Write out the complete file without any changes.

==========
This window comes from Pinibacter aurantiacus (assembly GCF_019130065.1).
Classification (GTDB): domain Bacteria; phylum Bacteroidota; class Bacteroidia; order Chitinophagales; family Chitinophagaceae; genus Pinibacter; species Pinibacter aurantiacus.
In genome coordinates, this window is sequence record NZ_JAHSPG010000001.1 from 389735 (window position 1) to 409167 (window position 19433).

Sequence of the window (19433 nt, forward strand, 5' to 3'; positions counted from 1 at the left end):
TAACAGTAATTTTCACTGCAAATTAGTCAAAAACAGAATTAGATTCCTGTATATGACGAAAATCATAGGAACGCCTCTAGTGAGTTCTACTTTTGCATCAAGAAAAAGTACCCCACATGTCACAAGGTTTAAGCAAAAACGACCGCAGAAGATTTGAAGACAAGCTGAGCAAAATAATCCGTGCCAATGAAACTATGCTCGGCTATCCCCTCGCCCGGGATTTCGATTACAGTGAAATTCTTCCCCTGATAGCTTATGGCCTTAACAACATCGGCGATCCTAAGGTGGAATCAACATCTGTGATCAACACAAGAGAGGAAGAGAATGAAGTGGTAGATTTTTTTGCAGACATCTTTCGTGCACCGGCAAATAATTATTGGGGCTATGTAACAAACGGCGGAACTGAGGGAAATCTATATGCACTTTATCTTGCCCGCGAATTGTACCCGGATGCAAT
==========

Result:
This window comes from Pinibacter aurantiacus (assembly GCF_019130065.1).
Classification (GTDB): domain Bacteria; phylum Bacteroidota; class Bacteroidia; order Chitinophagales; family Chitinophagaceae; genus Pinibacter; species Pinibacter aurantiacus.
In genome coordinates, this window is sequence record NZ_JAHSPG010000001.1 from 389735 (window position 1) to 409167 (window position 19433).

Sequence of the window (19433 nt, forward strand, 5' to 3'; positions counted from 1 at the left end):
TAACAGTAATTTTCACTGCAAATTAGTCAAAAACAGAATTAGATTCCTGTATATGACGAAAATCATAGGAACGCCTCTAGTGAGTTCTACTTTTGCATCAAGAAAAAGTACCCCACATGTCACAAGGTTTAAGCAAAAACGACCGCAGAAGATTTGAAGACAAGCTGAGCAAAATAATCCGTGCCAATGAAACTATGCTCGGCTATCCCCTCGCCCGGGATTTCGATTACAGTGAAATTCTTCCCCTGATAGCTTATGGCCTTAACAACATCGGCGATCCTAAGGTGGAATCAACATCTGTGATCAACACAAGAGAGGAAGAGAATGAAGTGGTAGATTTTTTTGCAGACATCTTTCGTGCACCGGCAAATAATTATTGGGGCTATGTAACAAACGGCGGAACTGAGGGAAATCTATATGCACTTTATCTTGCCCGCGAATTGTACCCGGATGCAAT